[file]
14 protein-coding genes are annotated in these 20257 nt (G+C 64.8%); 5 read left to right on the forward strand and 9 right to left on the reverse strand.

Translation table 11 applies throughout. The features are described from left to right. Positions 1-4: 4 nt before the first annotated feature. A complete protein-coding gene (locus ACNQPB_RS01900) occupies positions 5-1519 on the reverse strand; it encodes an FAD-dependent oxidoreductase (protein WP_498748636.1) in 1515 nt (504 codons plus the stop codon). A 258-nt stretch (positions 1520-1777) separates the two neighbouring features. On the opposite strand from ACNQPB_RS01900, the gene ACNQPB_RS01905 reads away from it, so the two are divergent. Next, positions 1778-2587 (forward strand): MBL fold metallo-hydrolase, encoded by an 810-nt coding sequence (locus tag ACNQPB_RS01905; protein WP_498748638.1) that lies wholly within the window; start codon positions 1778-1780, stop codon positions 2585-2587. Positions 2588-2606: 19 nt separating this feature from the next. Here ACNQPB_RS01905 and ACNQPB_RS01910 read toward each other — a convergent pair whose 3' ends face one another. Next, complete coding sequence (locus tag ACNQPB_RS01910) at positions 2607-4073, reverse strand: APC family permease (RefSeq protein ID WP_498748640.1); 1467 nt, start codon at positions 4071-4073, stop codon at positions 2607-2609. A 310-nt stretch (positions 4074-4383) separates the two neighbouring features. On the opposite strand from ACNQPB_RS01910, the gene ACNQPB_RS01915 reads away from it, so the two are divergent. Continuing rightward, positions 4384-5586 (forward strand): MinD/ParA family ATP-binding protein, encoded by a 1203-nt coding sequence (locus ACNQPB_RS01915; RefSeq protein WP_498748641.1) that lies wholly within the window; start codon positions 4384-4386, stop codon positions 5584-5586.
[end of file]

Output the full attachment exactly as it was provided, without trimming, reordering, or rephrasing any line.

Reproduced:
14 protein-coding genes are annotated in these 20257 nt (G+C 64.8%); 5 read left to right on the forward strand and 9 right to left on the reverse strand.

Translation table 11 applies throughout. The features are described from left to right. Positions 1-4: 4 nt before the first annotated feature. A complete protein-coding gene (locus ACNQPB_RS01900) occupies positions 5-1519 on the reverse strand; it encodes an FAD-dependent oxidoreductase (protein WP_498748636.1) in 1515 nt (504 codons plus the stop codon). A 258-nt stretch (positions 1520-1777) separates the two neighbouring features. On the opposite strand from ACNQPB_RS01900, the gene ACNQPB_RS01905 reads away from it, so the two are divergent. Next, positions 1778-2587 (forward strand): MBL fold metallo-hydrolase, encoded by an 810-nt coding sequence (locus tag ACNQPB_RS01905; protein WP_498748638.1) that lies wholly within the window; start codon positions 1778-1780, stop codon positions 2585-2587. Positions 2588-2606: 19 nt separating this feature from the next. Here ACNQPB_RS01905 and ACNQPB_RS01910 read toward each other — a convergent pair whose 3' ends face one another. Next, complete coding sequence (locus tag ACNQPB_RS01910) at positions 2607-4073, reverse strand: APC family permease (RefSeq protein ID WP_498748640.1); 1467 nt, start codon at positions 4071-4073, stop codon at positions 2607-2609. A 310-nt stretch (positions 4074-4383) separates the two neighbouring features. On the opposite strand from ACNQPB_RS01910, the gene ACNQPB_RS01915 reads away from it, so the two are divergent. Continuing rightward, positions 4384-5586 (forward strand): MinD/ParA family ATP-binding protein, encoded by a 1203-nt coding sequence (locus ACNQPB_RS01915; RefSeq protein WP_498748641.1) that lies wholly within the window; start codon positions 4384-4386, stop codon positions 5584-5586.